It’s that time of year. Oh yes, it is!
Across Wales many of us would usually be planning to see pantos and Christmas concerts, but never did I realise when rushing from the first day of Welsh Conservative conference in Llangollen to Pontio Arts and Innovation Centre in Bangor on the evening of 6 March 2020 that I was set to watch my last theatre performance this year, writes Mostyn Jones.
I crossed North Wales to see the stage adaptation of a 2018 best seller: Llyfr Glas Nebo, which won the Prose Medal at the National Eisteddfod in 2018 and triumphed at the 2019 Wales Book of the Year awards.
It tells the story of a mother and two children struggling to survive in a post-nuclear apocalypse Wales. Whilst I will not delve into the debate about nuclear here, so powerful and emotional was the production that it has succeeded to have a lasting impact on me: its dramatic ending with a sudden flash fostering a sense of unease for the future.
In hindsight, that moment marked the end of an epoch for Welsh arts and culture. Just over two weeks later the United Kingdom went into lockdown.
Eight months on, the arts still have not recovered.
I know singers who have had no choice but to turn to other professions.
All live performances remain suspended in theatres such as Pontio, Colwyn, and the Wales Millennium Centre.
The National Eisteddfod and National Cerdd Dant Festival have had to be cancelled.
Communal hymn signing seems impossible.
And I am still waiting for the pleasure of practicing and performing with the choirs I love.
The pandemic has hit livelihoods in the arts sector hard: the UK Government’s Coronavirus Job Retention Scheme was supporting 218,400 individuals in the arts and entertainment sector on 31 August.
At 33% take-up, the sector is the highest to use furlough, so the UK Government has done the right thing in extending the scheme until the end of March.
The UK Government also announced in July that it was making £59million available to the Welsh Government as part of a £1.57bn support package for the arts.
However, only £53milliom was allocated by the Welsh Government to the Cultural Recovery Fund. How is it acceptable that they shortchanged the sector and held out until this month before making further money available?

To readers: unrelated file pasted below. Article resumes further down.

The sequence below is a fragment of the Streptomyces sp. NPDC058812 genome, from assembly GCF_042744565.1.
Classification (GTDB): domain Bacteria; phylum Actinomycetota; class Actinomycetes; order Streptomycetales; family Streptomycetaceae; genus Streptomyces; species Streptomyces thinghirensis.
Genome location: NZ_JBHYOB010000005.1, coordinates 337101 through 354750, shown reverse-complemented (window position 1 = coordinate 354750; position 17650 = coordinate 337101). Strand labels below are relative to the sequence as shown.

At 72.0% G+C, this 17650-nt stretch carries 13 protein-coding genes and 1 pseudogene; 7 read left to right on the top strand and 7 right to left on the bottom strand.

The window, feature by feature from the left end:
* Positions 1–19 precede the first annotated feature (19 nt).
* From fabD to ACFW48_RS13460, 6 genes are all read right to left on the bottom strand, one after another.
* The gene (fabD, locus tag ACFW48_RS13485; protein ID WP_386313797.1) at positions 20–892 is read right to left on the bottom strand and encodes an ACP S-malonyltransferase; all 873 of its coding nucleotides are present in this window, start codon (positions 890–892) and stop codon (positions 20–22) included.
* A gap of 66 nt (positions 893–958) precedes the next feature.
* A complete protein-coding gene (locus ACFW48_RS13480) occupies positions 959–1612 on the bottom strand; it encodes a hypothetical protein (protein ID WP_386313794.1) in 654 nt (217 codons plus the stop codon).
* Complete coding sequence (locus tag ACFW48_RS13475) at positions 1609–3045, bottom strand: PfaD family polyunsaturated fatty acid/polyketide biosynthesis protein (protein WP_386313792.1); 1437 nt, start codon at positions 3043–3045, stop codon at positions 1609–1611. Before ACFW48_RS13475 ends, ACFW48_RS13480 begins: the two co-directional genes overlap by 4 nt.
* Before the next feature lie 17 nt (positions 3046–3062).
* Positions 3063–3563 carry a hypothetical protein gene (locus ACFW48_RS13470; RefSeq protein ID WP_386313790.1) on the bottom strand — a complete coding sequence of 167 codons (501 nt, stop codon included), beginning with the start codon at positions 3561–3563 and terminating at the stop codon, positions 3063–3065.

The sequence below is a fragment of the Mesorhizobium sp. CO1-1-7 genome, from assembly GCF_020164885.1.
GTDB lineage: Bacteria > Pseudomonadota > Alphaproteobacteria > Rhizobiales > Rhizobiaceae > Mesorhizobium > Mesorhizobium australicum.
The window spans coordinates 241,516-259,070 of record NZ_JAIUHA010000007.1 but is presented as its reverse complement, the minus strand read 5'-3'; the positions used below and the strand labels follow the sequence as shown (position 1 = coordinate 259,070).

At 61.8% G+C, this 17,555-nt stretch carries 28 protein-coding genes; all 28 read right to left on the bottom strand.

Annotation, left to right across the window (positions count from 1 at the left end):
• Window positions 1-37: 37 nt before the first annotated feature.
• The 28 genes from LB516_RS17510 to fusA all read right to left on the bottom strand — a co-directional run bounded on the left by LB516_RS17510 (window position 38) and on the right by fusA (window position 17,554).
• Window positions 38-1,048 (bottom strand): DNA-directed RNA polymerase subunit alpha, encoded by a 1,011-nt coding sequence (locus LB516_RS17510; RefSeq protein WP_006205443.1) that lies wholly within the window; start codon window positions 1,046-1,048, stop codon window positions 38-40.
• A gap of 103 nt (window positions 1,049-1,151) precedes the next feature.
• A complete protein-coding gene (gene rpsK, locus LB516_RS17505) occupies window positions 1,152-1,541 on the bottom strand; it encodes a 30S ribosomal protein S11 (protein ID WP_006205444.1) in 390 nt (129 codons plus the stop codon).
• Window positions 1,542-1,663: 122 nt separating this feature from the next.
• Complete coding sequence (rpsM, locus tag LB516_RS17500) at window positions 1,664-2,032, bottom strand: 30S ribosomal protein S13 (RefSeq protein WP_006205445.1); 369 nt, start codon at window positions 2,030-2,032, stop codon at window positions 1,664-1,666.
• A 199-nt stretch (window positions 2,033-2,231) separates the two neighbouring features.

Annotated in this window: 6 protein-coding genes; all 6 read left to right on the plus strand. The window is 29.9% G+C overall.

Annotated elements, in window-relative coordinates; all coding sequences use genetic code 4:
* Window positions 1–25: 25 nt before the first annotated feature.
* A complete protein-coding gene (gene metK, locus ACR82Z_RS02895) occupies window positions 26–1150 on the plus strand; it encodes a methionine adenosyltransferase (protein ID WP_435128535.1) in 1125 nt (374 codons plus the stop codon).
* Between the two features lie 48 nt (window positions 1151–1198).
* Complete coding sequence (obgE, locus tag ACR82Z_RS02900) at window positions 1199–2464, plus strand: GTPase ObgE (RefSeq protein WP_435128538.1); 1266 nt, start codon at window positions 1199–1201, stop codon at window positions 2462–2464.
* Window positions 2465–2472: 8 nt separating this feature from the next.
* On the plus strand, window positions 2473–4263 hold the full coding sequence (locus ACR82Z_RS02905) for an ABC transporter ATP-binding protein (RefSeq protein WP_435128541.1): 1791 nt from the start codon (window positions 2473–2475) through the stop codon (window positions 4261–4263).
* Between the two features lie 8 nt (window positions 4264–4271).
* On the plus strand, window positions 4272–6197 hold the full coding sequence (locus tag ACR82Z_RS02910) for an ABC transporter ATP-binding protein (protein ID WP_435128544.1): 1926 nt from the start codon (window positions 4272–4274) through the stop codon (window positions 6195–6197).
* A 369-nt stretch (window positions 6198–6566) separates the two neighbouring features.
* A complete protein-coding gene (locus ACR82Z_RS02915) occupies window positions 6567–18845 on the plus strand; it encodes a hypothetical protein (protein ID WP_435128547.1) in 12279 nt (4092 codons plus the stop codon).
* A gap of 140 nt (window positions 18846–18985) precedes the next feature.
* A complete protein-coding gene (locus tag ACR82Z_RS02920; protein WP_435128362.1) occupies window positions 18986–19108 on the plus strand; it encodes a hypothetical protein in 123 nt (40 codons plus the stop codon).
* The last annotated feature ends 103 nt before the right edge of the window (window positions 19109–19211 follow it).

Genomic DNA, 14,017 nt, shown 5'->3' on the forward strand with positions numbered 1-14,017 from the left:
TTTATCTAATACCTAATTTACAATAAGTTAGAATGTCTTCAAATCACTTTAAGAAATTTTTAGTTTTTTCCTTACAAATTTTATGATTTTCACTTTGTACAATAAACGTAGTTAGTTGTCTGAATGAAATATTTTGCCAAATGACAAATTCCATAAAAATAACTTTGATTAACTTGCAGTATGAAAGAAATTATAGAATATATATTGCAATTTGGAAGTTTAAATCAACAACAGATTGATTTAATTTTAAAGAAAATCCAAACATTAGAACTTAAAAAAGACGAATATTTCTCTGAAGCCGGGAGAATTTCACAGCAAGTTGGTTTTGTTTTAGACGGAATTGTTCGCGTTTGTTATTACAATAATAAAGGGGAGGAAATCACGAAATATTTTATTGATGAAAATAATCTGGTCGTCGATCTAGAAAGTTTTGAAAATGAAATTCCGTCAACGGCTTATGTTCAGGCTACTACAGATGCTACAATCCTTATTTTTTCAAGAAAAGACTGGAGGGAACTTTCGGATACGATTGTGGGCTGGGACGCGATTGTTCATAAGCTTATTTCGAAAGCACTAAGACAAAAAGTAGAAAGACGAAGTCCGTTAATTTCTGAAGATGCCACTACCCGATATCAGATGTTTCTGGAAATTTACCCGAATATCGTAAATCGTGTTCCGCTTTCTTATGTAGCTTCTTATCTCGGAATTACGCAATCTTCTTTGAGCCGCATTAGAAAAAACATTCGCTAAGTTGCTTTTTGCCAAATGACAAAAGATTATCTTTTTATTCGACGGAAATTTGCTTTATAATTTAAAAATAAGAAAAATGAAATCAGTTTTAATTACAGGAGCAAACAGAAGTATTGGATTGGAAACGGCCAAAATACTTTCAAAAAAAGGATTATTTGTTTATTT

Mark Drakeford hit a duff note by providing less money than he received, and seems insistent on keeping performance in a minor key by pursuing contradictory regulations which allow four households to sit together and enjoy a meal but not sit beside each other in theatres nor concert halls. They remain closed despite venues such as cinemas, casinos and amusement arcades being authorised to open.
You could say that there is no harmony in the First Minister’s song.
I would advise him to quickly get going on the next movement and allow theatres and concert halls to re-open, especially where they can easily increase the supply of fresh air, have singers performing side-to-side or back‑to‑back rather than face-to-face, and reduce venue capacity to a volume which ensures two-meter physical distancing can be maintained between households.
This would go some way to stopping the trend of performers seeing 100% of their work cancelled.
Alongside the economic cost, there is a harm that cannot be quantified: the hurt to the culture and communities of Wales from us being unable to attend the greatest celebrations of Welsh language and culture; annoy choir conductors by socialising in practices when we should be singing; or seeing some of our most promising performers turn – hopefully only for a short while – towards other futures.
There is hope for the arts in Wales, primarily because of you.
During the last eight months, we have seen a burst of creativity.
The Urdd Eisteddfod – annual Welsh language youth festival – and many choirs have gone virtual.
Hundreds of us have shared solos, duets, and family performances via the CÔR-ONA group on social media.
Pantomime season will even be going ahead in some places – oh yes, it will! The Firefly Cinema Club will be showing Peter Pan for drive in audiences in Porthcawl, Cardiff, Merthyr Tydfil, and Carmarthen.
The creativity shown by individuals, companies, and communities to overcome hurdles gives me confidence that the arts in Wales will prevail for as long as we value and continue to champion them.
What we need to see is that grassroot passion and creativity reflected in the policies pursued by the Welsh Government. We might then be able to watch a live panto in theatre, attend a Christmas concert, and see performers revive their creative careers.
Mostyn Jones is a councillor on Llanrwst Town Council, and an employee of Janet Finch-Saunders MS. This column should be understood as reflecting his personal views.